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Let's talk shoes. There is a big misconception that broomball shoes have suction cups on the bottom. Broomball shoe traction is determined by the fingers on the bottom of the shoes. These little fingers grab the ice and give you better traction. The difference between indoor and outdoor shoes is simple. Outdoor shoes have holes on the bottom that are designed to allow obstructions to fall out of the shoe. Obstructions could be snow or ice chips that are left behind after ice skating. Ideally, we would like to play broomball on perfectly smooth ice. More often than not, broomball is played on obstructed ice. I always suggest an outdoor shoe for first time players. An outdoor shoe will work indoors or outdoors. It has fewer little fingers to grab the ice, but the holes on the bottoms will allow obstructions to fall out of the sole so that the fingers can grab the ice. If there are obstructions on the ice, I would continually hit your shoes with your broom to free up the fingers.

In late 2019 Hagan introduced a new sole design.  See the bottom pic.  The sole does not have fingers.  It has a work boot sole with a bottom that is not sealed.  D-Gel/Knapper now makes a similar soled shoe.  These are game changers on dry ice.  Traction improves 15-20%.  The advantage is gone if the shoes get wet.  In general they are not a good choice if there are obstructions on the ice such as snow or water.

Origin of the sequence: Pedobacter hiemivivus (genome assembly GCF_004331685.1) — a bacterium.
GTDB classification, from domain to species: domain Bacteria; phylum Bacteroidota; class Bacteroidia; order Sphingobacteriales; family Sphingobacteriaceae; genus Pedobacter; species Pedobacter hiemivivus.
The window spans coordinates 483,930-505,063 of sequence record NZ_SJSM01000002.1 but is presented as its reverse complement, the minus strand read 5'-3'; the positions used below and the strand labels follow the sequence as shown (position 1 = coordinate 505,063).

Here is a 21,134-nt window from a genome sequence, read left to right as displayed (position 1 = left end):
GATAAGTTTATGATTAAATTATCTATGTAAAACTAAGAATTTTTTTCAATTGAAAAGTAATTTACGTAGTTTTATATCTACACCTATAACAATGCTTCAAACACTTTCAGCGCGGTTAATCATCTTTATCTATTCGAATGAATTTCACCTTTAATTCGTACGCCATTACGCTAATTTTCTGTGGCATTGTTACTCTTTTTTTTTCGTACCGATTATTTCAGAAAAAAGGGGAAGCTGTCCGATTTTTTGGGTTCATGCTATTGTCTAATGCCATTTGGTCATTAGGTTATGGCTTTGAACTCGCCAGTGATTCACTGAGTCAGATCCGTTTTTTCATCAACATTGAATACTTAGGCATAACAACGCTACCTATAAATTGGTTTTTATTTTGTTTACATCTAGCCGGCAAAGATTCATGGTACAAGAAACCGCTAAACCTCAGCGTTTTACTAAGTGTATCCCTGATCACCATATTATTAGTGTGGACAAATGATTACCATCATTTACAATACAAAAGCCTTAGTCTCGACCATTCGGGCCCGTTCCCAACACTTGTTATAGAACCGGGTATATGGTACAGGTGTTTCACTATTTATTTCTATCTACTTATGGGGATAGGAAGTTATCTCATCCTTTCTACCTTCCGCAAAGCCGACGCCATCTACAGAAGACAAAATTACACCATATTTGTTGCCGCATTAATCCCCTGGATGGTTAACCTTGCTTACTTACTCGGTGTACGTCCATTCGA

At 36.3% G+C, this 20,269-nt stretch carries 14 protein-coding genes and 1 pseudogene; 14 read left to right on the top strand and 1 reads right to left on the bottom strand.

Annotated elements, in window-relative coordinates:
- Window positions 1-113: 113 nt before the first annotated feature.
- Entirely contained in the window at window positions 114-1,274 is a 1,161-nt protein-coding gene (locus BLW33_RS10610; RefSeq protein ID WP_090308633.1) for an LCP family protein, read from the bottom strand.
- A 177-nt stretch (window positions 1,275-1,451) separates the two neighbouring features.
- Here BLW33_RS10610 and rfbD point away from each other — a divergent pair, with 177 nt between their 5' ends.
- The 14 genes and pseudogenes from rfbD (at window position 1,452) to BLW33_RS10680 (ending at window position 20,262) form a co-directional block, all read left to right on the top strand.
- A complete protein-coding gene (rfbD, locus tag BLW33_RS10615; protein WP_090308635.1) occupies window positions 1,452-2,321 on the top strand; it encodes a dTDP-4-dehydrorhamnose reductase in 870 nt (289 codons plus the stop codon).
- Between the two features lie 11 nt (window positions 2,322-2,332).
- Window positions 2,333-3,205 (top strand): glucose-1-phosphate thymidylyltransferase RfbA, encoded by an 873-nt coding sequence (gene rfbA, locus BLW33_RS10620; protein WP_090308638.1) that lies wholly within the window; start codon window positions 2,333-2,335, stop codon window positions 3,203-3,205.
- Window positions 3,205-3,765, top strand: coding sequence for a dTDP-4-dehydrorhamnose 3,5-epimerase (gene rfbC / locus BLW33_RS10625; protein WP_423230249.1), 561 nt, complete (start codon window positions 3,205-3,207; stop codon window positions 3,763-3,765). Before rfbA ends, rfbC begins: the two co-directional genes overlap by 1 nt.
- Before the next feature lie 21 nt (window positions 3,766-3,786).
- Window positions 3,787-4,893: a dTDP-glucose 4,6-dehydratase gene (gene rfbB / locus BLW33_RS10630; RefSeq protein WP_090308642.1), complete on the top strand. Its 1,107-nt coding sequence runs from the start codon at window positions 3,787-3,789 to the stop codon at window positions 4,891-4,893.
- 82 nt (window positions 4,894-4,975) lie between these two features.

Currently, every shoe that we sell is a good quality shoe with good traction. D-Gels Gripper and Tractor are a little wider fit. The Acacia is a little narrower fit. The Blue Ox shoe is about a 1/4 size big and wider everywhere. Similar to the fit of the old Forest Ice Elite. The new Hagan shoes have a similar fit to traditional D-Gels.  The soles of broomball shoes are made from latex. There is a point of diminishing returns. If you make the shoe sole too soft, the fingers will break off faster, but you will have great traction right out of the box. Shoes do break in over time. The latex softens up. There are tricks to softening the soles. Be careful, the softer the sole gets, the more likely you are to lose the fingers that give you traction in the first place.

We all need and want to promote the game of broomball. If you get into this sport and grow to love it like I did, borrow, gift, or sell your shoes to a new player and upgrade your shoes on a regular basis. That way you will always have ultimate traction on the ice. It is a great way to get someone into the game. A lot of people never play the game with broomball shoes. If they do wear shoes, their success increases and usually they will stay with the game and promote it to their friends and family.